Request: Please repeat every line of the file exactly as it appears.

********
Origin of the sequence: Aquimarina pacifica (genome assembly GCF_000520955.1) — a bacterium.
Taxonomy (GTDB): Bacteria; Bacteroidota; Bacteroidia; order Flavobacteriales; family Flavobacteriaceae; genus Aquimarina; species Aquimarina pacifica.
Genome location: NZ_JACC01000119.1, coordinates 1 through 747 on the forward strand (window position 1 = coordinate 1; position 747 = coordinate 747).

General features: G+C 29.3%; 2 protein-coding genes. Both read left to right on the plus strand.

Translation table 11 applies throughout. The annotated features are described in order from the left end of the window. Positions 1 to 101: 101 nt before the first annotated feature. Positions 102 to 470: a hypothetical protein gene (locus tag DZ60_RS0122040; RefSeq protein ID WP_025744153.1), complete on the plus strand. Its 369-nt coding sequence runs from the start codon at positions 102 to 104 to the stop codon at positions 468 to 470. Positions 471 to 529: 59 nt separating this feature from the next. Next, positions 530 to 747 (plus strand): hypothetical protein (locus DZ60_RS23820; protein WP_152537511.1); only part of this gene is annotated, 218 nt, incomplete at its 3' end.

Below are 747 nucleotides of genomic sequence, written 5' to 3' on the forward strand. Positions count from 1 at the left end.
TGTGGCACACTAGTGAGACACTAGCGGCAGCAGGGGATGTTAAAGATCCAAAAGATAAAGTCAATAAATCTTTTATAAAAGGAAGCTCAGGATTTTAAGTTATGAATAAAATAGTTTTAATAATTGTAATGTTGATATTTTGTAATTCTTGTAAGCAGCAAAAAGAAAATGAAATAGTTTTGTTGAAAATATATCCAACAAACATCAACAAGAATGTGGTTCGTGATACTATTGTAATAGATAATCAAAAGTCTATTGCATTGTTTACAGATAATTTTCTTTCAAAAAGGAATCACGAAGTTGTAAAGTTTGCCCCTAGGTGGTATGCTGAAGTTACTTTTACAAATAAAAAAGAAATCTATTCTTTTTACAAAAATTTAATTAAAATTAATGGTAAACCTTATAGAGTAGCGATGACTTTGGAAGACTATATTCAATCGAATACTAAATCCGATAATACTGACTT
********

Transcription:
Origin of the sequence: Aquimarina pacifica (genome assembly GCF_000520955.1) — a bacterium.
Taxonomy (GTDB): Bacteria; Bacteroidota; Bacteroidia; order Flavobacteriales; family Flavobacteriaceae; genus Aquimarina; species Aquimarina pacifica.
Genome location: NZ_JACC01000119.1, coordinates 1 through 747 on the forward strand (window position 1 = coordinate 1; position 747 = coordinate 747).

General features: G+C 29.3%; 2 protein-coding genes. Both read left to right on the plus strand.

Translation table 11 applies throughout. The annotated features are described in order from the left end of the window. Positions 1 to 101: 101 nt before the first annotated feature. Positions 102 to 470: a hypothetical protein gene (locus tag DZ60_RS0122040; RefSeq protein ID WP_025744153.1), complete on the plus strand. Its 369-nt coding sequence runs from the start codon at positions 102 to 104 to the stop codon at positions 468 to 470. Positions 471 to 529: 59 nt separating this feature from the next. Next, positions 530 to 747 (plus strand): hypothetical protein (locus DZ60_RS23820; protein WP_152537511.1); only part of this gene is annotated, 218 nt, incomplete at its 3' end.

Below are 747 nucleotides of genomic sequence, written 5' to 3' on the forward strand. Positions count from 1 at the left end.
TGTGGCACACTAGTGAGACACTAGCGGCAGCAGGGGATGTTAAAGATCCAAAAGATAAAGTCAATAAATCTTTTATAAAAGGAAGCTCAGGATTTTAAGTTATGAATAAAATAGTTTTAATAATTGTAATGTTGATATTTTGTAATTCTTGTAAGCAGCAAAAAGAAAATGAAATAGTTTTGTTGAAAATATATCCAACAAACATCAACAAGAATGTGGTTCGTGATACTATTGTAATAGATAATCAAAAGTCTATTGCATTGTTTACAGATAATTTTCTTTCAAAAAGGAATCACGAAGTTGTAAAGTTTGCCCCTAGGTGGTATGCTGAAGTTACTTTTACAAATAAAAAAGAAATCTATTCTTTTTACAAAAATTTAATTAAAATTAATGGTAAACCTTATAGAGTAGCGATGACTTTGGAAGACTATATTCAATCGAATACTAAATCCGATAATACTGACTT